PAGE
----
City planners everywhere are designing programs for the sustainable use of energy and natural resources. Many are making plans that fortify their cities against the onslaught of natural disaster. Your challenge is to put these designs and plans into action by building an app with the ArcGIS Platform.

Esri will present one $10,000 award for the best professional/scientific app
and one $10,000 award for the best consumer/public-facing app.

Design an app around one or more of the areas on the United Nations Essentials for Making Cities Resilient list (below). Explore all angles to reducing urban risks. Build an app that is useful to specific community members or everyday citizens. Or design an app for researchers, scientists, and other professionals who will use it to influence policy or make planning decisions.

Winners will be announced September 15, 2014.

The contest start date is July 14, 9:00 a.m. Pacific Daylight Time

The submission deadline is August 27, 5:00 p.m. Pacific Daylight Time.


Register to Enter

App Challenge
and Background

The United Nations Office for Disaster Risk Reduction (UNISDR) launched the Making Cities Resilient Campaign to improve land use and urban planning for 1,800 participating cities worldwide. Esri is collaborating with UNISDR on the initiative and giving these cities access to its desktop and developer technology. Esri calls on the developer community to lend a hand by including the ArcGIS Platform in the development of new apps for urban resilience.

Apps will be evaluated on these criteria:

  • Originality of the idea
  • Technical Challenge of the Implementation
  • User Experience/User Interface
  • Potential for Real-World Application
  • Articulation of What Application Does

For more information read the official Rules and Guidelines.

App Ideas

  • Use the ArcGIS Platform to understand patterns of hazards, impacts, vulnerability and exposure – particularly for frequent events, which may not grab global attention but have localized impacts.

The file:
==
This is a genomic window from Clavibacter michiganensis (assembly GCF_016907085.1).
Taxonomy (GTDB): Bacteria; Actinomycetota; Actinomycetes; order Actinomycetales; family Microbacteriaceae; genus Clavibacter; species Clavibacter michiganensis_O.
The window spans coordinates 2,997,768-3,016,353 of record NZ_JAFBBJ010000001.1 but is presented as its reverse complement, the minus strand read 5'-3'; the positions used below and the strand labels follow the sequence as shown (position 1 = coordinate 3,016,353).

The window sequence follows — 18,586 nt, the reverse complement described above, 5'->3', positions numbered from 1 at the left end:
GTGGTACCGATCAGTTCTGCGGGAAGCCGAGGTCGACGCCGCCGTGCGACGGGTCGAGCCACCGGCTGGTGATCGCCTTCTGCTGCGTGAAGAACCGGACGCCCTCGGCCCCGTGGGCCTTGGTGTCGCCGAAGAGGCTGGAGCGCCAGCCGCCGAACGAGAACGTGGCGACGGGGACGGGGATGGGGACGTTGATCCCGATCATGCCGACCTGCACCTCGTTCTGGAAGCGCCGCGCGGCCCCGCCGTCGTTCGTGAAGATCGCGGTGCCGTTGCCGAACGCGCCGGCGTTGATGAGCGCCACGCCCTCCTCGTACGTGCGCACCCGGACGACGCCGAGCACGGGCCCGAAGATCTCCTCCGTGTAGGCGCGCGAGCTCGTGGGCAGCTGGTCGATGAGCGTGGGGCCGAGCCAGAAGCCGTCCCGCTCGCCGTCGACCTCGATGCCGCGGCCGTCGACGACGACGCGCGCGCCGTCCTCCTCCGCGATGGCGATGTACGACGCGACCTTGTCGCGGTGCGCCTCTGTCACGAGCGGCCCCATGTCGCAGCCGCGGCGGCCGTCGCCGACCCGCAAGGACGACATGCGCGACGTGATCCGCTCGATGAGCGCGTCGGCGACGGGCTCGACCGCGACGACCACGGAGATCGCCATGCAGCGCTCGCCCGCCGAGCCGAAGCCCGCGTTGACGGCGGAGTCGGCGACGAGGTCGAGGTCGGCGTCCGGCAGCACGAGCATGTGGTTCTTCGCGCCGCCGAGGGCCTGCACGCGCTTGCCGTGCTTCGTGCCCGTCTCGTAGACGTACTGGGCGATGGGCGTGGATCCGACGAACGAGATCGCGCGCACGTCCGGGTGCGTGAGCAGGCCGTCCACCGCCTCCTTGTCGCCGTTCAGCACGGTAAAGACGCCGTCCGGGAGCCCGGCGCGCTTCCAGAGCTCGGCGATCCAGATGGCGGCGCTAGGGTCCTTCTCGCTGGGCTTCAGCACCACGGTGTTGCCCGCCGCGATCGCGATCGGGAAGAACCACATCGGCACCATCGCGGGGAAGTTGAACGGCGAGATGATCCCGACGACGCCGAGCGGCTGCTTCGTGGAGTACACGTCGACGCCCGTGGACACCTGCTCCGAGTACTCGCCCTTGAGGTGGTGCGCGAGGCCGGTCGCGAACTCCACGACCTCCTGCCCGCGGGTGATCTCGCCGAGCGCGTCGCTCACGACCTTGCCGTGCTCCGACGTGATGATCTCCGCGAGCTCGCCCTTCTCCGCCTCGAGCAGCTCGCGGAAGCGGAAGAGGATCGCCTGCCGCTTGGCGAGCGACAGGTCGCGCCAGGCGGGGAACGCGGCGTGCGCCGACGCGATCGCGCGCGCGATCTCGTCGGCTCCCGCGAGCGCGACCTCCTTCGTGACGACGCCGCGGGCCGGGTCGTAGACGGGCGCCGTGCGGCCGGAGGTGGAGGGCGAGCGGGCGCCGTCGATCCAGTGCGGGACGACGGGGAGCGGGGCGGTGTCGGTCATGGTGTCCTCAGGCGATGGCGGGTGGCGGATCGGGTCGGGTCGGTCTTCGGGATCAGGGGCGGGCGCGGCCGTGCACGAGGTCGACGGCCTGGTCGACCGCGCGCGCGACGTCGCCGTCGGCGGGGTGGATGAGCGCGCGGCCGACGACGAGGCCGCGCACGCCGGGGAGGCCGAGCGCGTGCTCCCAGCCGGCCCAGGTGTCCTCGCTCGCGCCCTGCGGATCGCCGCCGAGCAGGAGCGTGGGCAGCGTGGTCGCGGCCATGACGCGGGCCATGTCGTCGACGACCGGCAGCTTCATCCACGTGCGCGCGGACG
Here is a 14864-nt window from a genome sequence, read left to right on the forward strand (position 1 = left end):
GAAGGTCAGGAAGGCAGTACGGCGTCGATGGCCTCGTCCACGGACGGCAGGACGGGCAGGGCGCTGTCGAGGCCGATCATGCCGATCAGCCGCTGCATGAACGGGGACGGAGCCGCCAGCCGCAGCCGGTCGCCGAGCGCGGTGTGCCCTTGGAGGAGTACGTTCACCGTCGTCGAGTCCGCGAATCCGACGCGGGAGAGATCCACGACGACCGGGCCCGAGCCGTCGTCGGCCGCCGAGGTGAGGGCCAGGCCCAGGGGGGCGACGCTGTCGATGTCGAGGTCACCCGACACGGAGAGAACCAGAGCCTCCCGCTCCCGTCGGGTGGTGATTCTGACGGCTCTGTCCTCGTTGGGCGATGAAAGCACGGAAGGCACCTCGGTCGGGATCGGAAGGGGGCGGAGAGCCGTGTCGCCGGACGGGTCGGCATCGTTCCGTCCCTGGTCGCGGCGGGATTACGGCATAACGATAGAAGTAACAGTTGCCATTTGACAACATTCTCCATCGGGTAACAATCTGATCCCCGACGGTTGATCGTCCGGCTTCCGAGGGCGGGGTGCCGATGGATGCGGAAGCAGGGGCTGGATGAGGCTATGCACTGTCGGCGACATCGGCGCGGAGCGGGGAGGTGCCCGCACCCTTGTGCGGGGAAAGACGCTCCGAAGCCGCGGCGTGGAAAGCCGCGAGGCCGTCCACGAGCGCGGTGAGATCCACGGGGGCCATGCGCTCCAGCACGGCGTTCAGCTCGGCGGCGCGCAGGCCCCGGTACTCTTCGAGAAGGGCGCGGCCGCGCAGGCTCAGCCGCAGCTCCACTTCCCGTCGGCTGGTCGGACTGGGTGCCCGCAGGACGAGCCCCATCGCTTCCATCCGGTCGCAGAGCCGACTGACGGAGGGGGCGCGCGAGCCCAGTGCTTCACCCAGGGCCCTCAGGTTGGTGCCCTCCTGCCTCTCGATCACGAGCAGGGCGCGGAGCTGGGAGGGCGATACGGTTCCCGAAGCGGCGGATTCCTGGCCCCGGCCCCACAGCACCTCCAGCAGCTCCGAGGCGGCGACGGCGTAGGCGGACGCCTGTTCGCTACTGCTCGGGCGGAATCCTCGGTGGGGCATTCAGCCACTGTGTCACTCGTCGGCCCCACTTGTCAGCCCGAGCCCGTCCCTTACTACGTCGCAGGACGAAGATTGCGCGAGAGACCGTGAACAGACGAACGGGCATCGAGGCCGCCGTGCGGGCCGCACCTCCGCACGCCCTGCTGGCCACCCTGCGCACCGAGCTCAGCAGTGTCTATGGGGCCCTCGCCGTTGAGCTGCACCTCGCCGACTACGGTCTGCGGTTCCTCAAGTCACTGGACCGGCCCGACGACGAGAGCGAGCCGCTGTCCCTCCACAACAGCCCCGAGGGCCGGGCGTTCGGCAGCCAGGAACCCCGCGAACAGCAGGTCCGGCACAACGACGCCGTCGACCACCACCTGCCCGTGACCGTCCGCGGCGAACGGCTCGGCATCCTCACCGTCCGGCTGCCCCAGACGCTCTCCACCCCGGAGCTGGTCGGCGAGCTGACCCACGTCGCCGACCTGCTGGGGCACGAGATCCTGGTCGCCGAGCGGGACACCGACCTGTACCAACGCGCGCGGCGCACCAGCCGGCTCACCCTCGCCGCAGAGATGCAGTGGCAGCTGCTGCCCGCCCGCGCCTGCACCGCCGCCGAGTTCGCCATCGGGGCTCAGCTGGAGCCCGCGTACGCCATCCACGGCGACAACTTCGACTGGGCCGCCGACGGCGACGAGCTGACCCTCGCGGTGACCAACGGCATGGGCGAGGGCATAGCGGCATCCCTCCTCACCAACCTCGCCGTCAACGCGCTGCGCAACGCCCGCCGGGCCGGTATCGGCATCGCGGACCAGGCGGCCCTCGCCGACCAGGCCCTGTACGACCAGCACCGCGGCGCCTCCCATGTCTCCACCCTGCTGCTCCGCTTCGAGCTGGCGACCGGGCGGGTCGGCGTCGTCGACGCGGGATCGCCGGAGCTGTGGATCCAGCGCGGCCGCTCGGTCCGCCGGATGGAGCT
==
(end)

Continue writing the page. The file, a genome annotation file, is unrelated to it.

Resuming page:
• Present seasonal or long-term climate information and events such as El Nino Information.
  • Use publicly available information, such as census data or information on housing stock, to better understand exposure, vulnerability.
  • Enable communities to identify, record, and report hazard impacts or potential hazards.
  • Help connect the community through networking, project identification, initiative meetings, or collaboration.
  • Capture aggregate social media (Twitter feeds, Facebook etc.) and build the “buzz” about resilience, adaptation, and disaster risk reduction.
  • Organize a marketplace for risk reduction services to enable cities and communities to connect to technical service providers in private sector.

UNISDR 10 Essentials for
Making Cities Resilient

Put in place organization and coordination to understand and reduce disaster risk, based on participation of citizen groups and civil society. Build local alliances. Ensure that all departments understand their role to disaster risk reduction and preparedness.

Assign a budget for disaster risk reduction and provide incentives for homeowners, low-income families, communities, businesses and public sector to invest in reducing the risks they face.

Maintain up-to-date data on hazards and vulnerabilities, prepare risk assessments and use these as the basis for urban development plans and decisions. Ensure that this information and the plans for your city's resilience are readily available to the public and fully discussed with them.

Invest in and maintain critical infrastructure that reduces risk, such as flood drainage, adjusted where needed to cope with climate change.

Assess the safety of all schools and health facilities and upgrade these as necessary.

Apply and enforce realistic, risk compliant building regulations and land use planning principles. Identify safe land for low-income citizens and develop upgrading of informal settlements, wherever feasible.

Ensure education programs and training on disaster risk reduction are in place in schools and local communities.

Protect ecosystems and natural buffers to mitigate floods, storm surges and other hazards to which your city may be vulnerable. Adapt to climate change by building on good risk reduction practices.

Install early warning systems and emergency management capacities in your city and hold regular public preparedness drills.

After any disaster, ensure that the needs of the survivors are placed at the centre of reconstruction with support for them and their community organizations to design and help implement responses, including rebuilding homes and livelihoods.

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